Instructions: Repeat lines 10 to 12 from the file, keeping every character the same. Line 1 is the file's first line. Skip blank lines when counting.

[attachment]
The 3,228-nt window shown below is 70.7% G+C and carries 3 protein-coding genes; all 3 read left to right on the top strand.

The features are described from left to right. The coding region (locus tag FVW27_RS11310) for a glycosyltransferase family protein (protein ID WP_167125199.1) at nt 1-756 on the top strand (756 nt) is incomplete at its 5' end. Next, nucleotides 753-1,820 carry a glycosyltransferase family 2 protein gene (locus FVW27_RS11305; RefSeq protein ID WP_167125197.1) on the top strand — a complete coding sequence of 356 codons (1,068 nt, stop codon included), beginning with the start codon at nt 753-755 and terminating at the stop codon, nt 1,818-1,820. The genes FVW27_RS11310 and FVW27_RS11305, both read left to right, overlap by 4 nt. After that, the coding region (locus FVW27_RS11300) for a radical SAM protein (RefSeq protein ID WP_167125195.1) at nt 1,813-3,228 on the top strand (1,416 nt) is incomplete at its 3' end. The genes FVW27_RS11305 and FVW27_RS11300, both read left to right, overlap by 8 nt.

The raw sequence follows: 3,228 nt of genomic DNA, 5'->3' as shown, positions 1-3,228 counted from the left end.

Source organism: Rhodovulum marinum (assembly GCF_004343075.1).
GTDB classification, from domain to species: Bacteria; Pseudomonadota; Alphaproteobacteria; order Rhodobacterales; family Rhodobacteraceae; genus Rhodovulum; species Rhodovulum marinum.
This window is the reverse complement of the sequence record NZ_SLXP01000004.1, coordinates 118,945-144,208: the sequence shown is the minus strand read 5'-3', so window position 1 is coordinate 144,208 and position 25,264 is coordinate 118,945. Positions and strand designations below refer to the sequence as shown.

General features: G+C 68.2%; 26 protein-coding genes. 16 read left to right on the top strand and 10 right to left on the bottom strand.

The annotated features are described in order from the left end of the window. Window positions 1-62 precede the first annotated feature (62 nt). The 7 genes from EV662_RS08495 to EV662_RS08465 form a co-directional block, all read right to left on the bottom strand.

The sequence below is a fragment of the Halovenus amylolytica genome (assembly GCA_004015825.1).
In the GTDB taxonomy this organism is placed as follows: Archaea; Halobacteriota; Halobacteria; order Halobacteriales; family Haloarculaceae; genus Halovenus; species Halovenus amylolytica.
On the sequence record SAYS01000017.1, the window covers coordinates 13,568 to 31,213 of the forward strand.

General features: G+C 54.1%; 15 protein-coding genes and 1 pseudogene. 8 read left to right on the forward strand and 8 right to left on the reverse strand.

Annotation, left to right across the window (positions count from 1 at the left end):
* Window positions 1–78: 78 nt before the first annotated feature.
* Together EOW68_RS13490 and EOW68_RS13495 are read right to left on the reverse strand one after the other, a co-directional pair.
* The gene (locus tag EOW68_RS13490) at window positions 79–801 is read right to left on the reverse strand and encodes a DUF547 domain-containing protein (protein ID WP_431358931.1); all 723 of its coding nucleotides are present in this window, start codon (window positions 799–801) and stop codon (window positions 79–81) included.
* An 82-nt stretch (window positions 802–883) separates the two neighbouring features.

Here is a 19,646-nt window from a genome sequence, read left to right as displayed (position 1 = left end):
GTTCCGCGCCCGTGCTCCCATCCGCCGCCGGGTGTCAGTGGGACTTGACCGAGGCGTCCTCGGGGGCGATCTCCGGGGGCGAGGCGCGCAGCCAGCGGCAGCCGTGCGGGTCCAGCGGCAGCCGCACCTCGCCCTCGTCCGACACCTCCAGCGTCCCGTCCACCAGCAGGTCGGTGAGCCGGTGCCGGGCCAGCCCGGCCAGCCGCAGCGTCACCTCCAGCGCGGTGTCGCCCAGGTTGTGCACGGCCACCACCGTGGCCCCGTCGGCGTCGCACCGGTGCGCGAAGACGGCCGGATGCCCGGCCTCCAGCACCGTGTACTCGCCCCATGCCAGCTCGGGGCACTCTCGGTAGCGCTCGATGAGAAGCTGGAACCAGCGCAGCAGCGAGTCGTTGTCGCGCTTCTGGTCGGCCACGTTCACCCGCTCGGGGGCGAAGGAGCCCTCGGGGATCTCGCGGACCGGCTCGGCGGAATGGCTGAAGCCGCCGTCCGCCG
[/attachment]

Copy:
In the GTDB taxonomy this organism is placed as follows: Archaea; Halobacteriota; Halobacteria; order Halobacteriales; family Haloarculaceae; genus Halovenus; species Halovenus amylolytica.
On the sequence record SAYS01000017.1, the window covers coordinates 13,568 to 31,213 of the forward strand.

General features: G+C 54.1%; 15 protein-coding genes and 1 pseudogene. 8 read left to right on the forward strand and 8 right to left on the reverse strand.